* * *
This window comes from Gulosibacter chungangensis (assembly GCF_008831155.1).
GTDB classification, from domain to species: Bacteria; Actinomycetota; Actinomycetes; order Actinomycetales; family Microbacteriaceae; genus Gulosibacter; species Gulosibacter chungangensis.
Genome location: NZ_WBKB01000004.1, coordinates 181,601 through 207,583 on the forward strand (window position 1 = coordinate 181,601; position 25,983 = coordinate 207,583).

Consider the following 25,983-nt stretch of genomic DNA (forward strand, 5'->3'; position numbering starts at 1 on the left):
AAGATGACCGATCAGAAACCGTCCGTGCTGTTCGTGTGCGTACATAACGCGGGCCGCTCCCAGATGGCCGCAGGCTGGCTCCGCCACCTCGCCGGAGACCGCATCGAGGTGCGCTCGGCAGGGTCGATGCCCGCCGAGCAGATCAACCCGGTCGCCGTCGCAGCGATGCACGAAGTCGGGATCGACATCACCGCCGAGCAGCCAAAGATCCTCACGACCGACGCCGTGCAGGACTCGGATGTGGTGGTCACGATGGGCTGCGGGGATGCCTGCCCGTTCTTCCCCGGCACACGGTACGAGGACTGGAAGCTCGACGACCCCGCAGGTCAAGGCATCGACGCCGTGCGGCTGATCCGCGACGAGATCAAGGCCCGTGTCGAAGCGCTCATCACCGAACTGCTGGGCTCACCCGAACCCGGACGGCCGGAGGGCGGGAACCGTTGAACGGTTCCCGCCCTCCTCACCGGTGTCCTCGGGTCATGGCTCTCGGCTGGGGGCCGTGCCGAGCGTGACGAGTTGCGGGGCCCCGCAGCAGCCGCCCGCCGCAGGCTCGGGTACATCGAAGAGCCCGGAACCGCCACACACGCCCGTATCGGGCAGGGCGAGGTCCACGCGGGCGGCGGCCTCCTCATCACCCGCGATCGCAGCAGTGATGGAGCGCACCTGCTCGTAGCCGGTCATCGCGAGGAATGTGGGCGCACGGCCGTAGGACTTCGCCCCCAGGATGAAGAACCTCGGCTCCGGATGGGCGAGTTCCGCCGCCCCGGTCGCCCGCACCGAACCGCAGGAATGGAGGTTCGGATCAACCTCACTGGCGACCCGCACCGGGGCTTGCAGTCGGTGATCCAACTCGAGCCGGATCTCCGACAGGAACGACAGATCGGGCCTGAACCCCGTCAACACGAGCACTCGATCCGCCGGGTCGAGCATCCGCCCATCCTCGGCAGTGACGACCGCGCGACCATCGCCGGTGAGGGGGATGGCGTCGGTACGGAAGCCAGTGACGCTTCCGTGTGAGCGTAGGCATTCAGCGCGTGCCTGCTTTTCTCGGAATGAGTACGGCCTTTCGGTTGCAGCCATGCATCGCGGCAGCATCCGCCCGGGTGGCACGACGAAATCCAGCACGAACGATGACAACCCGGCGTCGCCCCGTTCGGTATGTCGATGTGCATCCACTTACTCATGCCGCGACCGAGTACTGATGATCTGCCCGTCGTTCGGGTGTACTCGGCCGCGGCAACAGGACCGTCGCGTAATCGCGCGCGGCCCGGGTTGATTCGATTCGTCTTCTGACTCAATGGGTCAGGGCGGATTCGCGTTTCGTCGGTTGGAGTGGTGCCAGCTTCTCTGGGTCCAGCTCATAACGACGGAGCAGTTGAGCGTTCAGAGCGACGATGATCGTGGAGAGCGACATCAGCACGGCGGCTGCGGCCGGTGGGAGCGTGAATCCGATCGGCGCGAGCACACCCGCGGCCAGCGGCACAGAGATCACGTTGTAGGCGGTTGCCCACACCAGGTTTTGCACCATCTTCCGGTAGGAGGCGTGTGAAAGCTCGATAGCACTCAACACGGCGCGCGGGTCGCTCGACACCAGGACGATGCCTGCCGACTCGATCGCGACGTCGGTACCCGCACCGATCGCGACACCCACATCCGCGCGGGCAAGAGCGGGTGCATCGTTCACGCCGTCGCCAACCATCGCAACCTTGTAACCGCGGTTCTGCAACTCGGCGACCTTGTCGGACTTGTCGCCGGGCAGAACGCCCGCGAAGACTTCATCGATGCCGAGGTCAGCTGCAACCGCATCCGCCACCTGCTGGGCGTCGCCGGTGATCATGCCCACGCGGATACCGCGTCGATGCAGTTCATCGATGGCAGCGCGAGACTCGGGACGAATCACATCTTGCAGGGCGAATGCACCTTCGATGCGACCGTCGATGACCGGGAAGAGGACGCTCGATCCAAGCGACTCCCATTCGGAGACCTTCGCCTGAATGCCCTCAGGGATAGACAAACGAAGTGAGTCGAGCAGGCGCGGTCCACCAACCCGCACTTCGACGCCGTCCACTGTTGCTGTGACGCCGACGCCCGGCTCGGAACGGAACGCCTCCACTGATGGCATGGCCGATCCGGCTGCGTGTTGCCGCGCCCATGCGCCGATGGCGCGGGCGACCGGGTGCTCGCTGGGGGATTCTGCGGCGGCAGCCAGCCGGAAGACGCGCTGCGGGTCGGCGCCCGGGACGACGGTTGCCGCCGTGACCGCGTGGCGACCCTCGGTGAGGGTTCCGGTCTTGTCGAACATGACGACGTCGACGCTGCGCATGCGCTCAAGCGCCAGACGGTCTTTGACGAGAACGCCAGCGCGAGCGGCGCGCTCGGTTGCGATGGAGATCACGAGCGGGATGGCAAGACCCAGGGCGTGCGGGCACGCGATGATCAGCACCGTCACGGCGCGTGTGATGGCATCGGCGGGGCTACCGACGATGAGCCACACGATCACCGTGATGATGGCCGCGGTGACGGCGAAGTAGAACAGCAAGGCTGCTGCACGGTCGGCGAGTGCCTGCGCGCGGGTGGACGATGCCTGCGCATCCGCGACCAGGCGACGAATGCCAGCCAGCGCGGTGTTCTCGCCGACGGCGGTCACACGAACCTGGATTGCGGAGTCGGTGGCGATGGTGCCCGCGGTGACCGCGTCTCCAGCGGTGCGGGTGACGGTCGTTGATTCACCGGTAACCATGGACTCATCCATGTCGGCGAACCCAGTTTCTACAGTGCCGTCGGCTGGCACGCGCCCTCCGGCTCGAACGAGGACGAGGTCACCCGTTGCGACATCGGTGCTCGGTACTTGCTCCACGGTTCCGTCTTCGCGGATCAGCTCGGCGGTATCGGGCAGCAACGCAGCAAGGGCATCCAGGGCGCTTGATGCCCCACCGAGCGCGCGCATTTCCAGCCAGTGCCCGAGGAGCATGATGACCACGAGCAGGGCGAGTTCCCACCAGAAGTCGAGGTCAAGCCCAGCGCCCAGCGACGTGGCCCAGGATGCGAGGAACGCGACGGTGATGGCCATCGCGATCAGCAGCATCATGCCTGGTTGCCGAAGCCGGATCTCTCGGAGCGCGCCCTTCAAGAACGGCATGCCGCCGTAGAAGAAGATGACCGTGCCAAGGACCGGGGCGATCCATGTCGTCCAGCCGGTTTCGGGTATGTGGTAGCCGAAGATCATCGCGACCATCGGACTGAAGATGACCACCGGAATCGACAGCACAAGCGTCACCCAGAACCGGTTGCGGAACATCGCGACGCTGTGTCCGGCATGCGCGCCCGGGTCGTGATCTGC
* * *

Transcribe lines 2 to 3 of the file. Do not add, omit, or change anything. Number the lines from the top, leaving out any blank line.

GTDB classification, from domain to species: Bacteria; Actinomycetota; Actinomycetes; order Actinomycetales; family Microbacteriaceae; genus Gulosibacter; species Gulosibacter chungangensis.
Genome location: NZ_WBKB01000004.1, coordinates 181,601 through 207,583 on the forward strand (window position 1 = coordinate 181,601; position 25,983 = coordinate 207,583).